Mark R Lindsey

Prescription for feelings

In Uncategorized on December 6, 2007 at 5:05 pm

I’m alarmed by how often people tell us how we’re supposed to feel as new parents. Friends, family, and books have told us that when their child was born, they felt:

  • instant love, 
  • spontaneous attachment, 
  • a greater sense of meaning in life, 
  • close attachment,
  • the happiest day of our life when each child is born,
  • the greatest love I’ve ever felt.

And we should expect to feel the same things too. 

But there’s a lot more to the feelings than that. I know a lot of those feelings are in there, but I’m not consciously aware of them — I just see signs of them in H and me. So what’s wrong with me? Why don’t I feel the way I’m supposed to feel?

I’ve become skeptical of all these prescriptions for how we’re to feel. I think I’m whelmed by lots of feelings, including a lot of responsibility. O came early by seven weeks, and maybe I wasn’t emotionally prepared yet. In the days before he came, we were at a hospital trying to keep him from coming; every new contraction brought a new pang of stress. After he was born and while he was in the Special Care Nursery (NICU) we’ve interacted with the hospital and doctors, and stressed out over every gram he lost and how much time he should spend outside his incubator. In the whole three weeks, I’ve felt very busy trying to get the house ready, make final furniture purchase decisions. And it’s felt strange to be away from work for so long. Plus, we’re adapting to feeding and otherwise caring for a new little guy. And maybe it’s because both H and I try to be responsible people who don’t act and respond primarily to feelings.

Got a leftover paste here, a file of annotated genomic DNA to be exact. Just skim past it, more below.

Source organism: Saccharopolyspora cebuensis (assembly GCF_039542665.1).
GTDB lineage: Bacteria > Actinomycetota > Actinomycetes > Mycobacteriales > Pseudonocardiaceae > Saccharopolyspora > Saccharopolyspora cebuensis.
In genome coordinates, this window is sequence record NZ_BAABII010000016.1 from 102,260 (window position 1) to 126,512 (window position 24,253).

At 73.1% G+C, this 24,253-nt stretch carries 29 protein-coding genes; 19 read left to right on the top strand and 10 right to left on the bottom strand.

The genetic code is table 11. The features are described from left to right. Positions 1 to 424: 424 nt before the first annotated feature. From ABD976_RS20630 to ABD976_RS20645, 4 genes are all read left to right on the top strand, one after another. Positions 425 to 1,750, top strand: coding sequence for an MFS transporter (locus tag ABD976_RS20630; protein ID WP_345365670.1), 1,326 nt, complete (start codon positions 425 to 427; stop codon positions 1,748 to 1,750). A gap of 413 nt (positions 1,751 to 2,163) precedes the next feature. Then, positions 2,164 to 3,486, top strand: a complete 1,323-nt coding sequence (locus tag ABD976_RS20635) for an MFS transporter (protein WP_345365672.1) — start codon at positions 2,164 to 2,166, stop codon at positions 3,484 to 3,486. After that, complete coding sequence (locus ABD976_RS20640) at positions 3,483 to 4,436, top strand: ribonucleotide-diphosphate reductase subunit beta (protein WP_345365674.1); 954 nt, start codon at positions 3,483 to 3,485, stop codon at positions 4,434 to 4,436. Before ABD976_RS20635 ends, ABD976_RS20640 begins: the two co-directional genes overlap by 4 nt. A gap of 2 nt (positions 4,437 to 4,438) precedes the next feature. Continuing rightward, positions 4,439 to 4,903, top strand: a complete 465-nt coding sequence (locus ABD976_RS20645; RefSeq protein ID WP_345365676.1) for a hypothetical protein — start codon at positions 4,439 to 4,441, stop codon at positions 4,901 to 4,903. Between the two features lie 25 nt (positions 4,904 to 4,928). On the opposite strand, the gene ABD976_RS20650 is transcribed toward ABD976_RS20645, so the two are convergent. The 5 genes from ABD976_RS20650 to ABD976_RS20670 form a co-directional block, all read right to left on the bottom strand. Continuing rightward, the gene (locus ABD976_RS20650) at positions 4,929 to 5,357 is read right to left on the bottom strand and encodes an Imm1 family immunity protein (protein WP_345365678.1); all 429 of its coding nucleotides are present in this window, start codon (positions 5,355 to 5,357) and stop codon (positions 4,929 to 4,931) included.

We’re probably having lots of warm fuzzy feelings, just like anybody else. It’s not like H and I have hearts of stone, and O is definitely as cute as a dog in a sweater. The feelings are just all mixed in with lots of other feelings and thoughts.

I’ll bet that everybody feels overwhelmed and busy and stressed, but they forget these feelings in the years of a child’s growth. Then, when they see new parents like us, it evokes memories of the warm fuzzy feelings, and they tell us how they felt, leaving us to infer how we ought to feel.

  1. I think overwhelmed is a perfectly valid way to feel.I also think time has a way of giving perspective to momentous occasions. It’s the whole forest/trees thing. I also have no children.

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